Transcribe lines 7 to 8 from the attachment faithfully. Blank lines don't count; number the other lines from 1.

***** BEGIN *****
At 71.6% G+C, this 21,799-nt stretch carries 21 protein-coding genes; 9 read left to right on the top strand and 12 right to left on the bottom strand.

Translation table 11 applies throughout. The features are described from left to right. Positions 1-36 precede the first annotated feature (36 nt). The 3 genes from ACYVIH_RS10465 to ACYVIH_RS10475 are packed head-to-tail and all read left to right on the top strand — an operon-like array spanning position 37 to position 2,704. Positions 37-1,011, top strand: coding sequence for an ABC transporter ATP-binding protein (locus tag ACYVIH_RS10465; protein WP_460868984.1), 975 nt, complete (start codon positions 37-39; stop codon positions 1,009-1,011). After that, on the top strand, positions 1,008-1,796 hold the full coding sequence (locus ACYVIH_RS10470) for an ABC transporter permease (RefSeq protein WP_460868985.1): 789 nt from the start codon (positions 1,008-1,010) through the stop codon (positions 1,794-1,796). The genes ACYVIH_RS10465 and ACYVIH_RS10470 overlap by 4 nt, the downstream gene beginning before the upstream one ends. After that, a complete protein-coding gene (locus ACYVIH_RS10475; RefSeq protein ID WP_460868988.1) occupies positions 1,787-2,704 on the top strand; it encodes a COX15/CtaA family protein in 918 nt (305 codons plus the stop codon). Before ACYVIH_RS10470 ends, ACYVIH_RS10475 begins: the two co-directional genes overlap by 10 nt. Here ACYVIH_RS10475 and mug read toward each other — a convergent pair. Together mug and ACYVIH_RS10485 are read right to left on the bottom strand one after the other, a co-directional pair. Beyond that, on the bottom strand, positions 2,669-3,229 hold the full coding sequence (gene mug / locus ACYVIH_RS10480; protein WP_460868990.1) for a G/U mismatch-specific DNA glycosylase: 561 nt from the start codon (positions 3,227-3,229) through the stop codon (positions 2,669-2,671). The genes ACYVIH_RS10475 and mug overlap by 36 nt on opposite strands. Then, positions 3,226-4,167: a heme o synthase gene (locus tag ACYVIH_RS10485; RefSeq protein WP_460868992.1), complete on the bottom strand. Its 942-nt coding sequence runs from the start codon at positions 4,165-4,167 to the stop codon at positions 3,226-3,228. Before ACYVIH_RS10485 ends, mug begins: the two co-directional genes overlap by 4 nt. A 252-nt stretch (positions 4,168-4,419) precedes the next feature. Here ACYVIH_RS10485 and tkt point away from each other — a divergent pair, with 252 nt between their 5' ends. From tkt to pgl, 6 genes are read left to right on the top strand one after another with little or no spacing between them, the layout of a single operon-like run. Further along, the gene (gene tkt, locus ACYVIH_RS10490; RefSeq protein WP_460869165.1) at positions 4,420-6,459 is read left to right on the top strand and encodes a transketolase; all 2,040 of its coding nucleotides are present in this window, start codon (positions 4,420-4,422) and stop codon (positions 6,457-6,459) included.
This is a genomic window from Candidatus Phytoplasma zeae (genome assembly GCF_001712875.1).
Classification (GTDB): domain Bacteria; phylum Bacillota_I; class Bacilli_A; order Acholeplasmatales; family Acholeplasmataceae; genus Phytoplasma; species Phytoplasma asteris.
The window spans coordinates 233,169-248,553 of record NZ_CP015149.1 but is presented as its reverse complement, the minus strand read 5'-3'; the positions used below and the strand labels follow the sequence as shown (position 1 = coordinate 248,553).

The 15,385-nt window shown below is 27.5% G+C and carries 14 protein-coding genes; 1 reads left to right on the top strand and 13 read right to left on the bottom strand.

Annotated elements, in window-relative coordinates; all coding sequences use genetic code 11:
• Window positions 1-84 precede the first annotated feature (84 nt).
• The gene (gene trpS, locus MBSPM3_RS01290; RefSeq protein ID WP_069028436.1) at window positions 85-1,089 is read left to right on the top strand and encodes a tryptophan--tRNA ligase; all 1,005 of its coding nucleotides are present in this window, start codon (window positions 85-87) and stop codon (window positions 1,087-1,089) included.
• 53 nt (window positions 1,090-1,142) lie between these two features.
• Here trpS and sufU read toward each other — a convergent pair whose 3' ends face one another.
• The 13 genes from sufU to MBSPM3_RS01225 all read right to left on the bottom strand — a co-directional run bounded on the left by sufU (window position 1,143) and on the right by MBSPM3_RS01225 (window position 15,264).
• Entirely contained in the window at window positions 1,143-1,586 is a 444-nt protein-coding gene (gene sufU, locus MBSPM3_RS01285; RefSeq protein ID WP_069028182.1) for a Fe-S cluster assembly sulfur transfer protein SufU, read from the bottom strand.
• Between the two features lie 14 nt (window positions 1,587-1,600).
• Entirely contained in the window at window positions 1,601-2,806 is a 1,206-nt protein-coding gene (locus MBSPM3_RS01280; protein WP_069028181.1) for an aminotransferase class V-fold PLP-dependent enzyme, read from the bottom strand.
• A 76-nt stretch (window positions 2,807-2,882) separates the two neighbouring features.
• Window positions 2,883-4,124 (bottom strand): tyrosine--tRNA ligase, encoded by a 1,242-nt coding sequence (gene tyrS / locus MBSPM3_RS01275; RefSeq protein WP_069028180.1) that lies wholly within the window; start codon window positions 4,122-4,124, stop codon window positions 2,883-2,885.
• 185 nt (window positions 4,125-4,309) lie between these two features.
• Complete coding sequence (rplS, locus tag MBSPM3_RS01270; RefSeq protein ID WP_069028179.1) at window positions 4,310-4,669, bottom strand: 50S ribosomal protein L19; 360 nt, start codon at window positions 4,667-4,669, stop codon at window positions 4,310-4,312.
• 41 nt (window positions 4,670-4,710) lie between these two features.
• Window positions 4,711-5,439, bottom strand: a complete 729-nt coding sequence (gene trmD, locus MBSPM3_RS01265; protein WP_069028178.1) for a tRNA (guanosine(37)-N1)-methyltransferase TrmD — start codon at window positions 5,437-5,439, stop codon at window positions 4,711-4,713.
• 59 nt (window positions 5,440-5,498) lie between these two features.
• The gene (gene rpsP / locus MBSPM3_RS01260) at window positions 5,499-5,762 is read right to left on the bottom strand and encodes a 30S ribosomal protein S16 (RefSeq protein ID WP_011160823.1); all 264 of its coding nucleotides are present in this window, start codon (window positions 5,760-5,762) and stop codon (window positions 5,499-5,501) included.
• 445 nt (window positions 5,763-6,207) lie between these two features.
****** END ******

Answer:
Annotated elements, in window-relative coordinates; all coding sequences use genetic code 11:
• Window positions 1-84 precede the first annotated feature (84 nt).